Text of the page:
In a January, 2018, story published by the now-shuttered Gen-Z women’s website Babe.net, it was alleged that Aziz Ansari – the comedian and actor whose name has become shorthand for situations not legally categorized as sexual assault but which nevertheless violate the agreement of consent – behaved coercively toward a woman he’d invited back to his apartment after a date. In an exhausting cycle of flirtation and rejection, he was embarrassingly persistent and unrelenting, respecting the woman’s requests to back off between repeated rounds of physical contact.
In his new Netflix comedy special Right Now, Mr. Ansari – who admits to the accuser’s version of events but maintains he was oblivious to her discomfort – addresses the allegations levelled against him. "I’m sure a lot of you are curious how I feel about that whole situation,” Mr. Ansari says in the special. “And, uh, it’s a tricky thing for me to answer, 'cause I’ve felt so many things in the last year, so. There’s times I’ve felt scared. There’s times I’ve felt humiliated. There’s times I’ve felt embarrassed. And ultimately, I just felt terrible that this person felt this way.”
I believe his words to be genuine, and I understand very well that trauma leaves behind a range of emotions and responses to flail through, even as time goes on. But is acknowledgment enough?
While many decried Babe.net’s reporting as overreach, a recent profile of Babe.net by The Cut notes that the website’s office had a framed print of the Ansari story displayed proudly on its wall, commemorating what its staff saw as journalism to be proud of. But what the story certainly accomplished, bumbling as its execution may have been, was to confirm that, as a society, we lack a cohesive definition of harm. Our willingness to offer empathy remains contingent on proximity and partiality to the accused, with almost no meaningful consideration of the victim’s physical and emotional suffering. The piece also brought to light that our concept of recompense is in complete disarray. Wholehearted or not, the discussion of whether Mr. Ansari’s atonement is adequate raises an urgent and cardinal question: What do we need from abusive men?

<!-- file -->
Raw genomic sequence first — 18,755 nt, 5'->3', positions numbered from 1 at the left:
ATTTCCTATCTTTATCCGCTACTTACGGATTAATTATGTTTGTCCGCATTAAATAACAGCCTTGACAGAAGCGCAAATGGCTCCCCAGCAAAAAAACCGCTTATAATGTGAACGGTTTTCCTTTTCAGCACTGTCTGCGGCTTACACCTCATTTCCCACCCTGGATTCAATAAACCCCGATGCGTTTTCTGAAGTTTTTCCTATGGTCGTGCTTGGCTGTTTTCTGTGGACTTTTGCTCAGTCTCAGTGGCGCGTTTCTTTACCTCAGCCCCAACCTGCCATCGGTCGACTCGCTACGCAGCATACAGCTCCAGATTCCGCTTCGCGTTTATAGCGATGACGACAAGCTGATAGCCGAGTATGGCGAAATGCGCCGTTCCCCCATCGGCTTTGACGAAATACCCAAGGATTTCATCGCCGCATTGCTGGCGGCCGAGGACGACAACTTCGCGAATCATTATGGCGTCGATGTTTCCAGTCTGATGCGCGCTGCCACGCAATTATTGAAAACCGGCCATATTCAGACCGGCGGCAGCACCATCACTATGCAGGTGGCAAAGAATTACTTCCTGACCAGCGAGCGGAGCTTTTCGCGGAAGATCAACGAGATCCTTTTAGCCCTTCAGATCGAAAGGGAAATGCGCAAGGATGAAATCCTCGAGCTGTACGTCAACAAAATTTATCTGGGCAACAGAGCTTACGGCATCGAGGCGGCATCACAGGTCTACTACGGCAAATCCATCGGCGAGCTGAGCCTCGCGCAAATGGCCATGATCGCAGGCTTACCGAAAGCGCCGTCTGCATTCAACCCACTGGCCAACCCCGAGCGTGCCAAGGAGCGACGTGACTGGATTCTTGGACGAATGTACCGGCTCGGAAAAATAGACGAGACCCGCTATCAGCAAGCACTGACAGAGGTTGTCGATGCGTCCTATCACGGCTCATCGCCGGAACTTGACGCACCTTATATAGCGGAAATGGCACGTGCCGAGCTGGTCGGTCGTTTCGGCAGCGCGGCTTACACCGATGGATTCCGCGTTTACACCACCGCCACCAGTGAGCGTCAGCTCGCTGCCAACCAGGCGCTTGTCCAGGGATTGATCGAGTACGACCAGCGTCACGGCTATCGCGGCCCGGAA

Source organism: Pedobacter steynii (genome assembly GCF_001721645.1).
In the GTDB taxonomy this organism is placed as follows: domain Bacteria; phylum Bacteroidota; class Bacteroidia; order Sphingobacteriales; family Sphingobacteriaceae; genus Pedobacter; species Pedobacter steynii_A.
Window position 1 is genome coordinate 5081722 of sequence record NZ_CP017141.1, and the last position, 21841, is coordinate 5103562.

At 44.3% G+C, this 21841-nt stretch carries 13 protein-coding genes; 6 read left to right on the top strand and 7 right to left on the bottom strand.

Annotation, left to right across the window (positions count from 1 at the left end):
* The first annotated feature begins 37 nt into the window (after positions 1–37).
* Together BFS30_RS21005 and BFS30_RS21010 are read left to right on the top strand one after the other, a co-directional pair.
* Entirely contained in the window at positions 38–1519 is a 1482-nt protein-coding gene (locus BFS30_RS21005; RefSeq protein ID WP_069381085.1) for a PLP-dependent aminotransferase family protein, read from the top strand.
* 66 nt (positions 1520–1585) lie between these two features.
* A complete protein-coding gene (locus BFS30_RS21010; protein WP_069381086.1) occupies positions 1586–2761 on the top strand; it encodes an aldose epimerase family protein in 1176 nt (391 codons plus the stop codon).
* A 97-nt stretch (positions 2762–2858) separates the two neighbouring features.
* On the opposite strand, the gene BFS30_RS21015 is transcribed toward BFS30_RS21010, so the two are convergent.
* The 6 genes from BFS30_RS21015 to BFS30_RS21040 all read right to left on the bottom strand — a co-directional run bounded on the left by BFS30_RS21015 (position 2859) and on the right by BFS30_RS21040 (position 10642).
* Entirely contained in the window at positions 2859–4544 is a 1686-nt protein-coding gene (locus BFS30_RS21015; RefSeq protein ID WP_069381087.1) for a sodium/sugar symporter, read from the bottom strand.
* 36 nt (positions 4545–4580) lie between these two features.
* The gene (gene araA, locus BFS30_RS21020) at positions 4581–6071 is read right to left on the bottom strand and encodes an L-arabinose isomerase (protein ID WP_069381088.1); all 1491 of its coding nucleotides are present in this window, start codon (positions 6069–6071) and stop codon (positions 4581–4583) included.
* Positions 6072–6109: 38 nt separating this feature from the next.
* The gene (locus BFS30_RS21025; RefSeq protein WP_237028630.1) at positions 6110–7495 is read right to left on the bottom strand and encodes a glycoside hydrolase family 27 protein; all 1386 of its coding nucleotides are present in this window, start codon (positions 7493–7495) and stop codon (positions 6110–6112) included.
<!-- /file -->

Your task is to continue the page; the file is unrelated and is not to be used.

In the 1998 book Restorative Justice: A Vision for Healing and Change, author Susan Sharpe identified five principles for effective restorative justice, a rehabilitation system that focuses on reconciliation between offenders and victims. Employed discriminatingly by experts owing to its potential for retraumatization, the concept of restorative justice places as much importance on the victim’s relief as it does the offender’s restitution and return to society as a healthier, less harmful person. Ms. Sharpe’s principles are: participation of all parties, reparation of both tangible and intangible harm, direct accountability, reintegration where there has been division – meaning that offenders are not forced to leave town – and a future-focused effort to prevent further harm.
There is no universal format for justice. Still, as this era of reckoning settles in to become a permanent system of amateur legality given the deficiencies of our current legal structure, we need to start thinking of what reasonable corrections look like beyond superficial carceral measures. Is it crass to want some kind of extralegal, ecumenical chart on which one could look up an abuser’s crime and connect it to a suitable penalty? I cringe at the oversimplicity of this half-serious suggestion, yet ache for a shared understanding that would help us talk more clearly, openly and practically about what justice could be.
Perhaps we should instead think about how justice could feel – a reverie that has, in my own life, both shepherded my path toward revival, and derailed otherwise perfect days when I’m reminded of how much time, money and fortitude I’ve hemorrhaged into the one-sided pursuit of closure.
After the arrest of American billionaire Jeffrey Epstein, a registered sex offender who has recently been accused of additional sex-trafficking crimes, journalist Moira Donegan tweeted: “There’s a rhetorical effort afoot to continually raise the standard for how brutal men have to be toward women in order for women’s anger to be justified. It is up to all of us to say that we will not lower our standards for how women are treated.” In our raw, blunt calculations toward a simpler index of justice, it is important that we not allow the frequency of offences that mirror Mr. Ansari’s to absolve men who’ve committed equal or greater crimes of their responsibility to repent. Our scales of justice need a scale, yes, but it is the responsibility of the offender to find something to weigh.
As Atlantic magazine advice columnist and Los Angeles-based psychotherapist Lori Gottlieb wrote back in November about whether it is possible to apologize for sexual assault: “Whatever you choose to do – and whatever she decides to do with it, even if she does come to a place of forgiveness – you’re still going to have to find a way to come to terms with what you did.”
Let me tell you, if I may, what I need from abusive men. It’s not so much an apology, but to know that the offender has brined in the agony of what they did. I want to know that you’ve thought about it, that the burden of your actions lives with you as it does in me, that on your otherwise perfect days, your mind, too, can be snatched away by a memory. I want you to know that somewhere out there is a person you really hurt, who is struggling to remain upright while you carry on unscathed. And I want all of this introspective heart-searching to become refinement, so that you never do it again.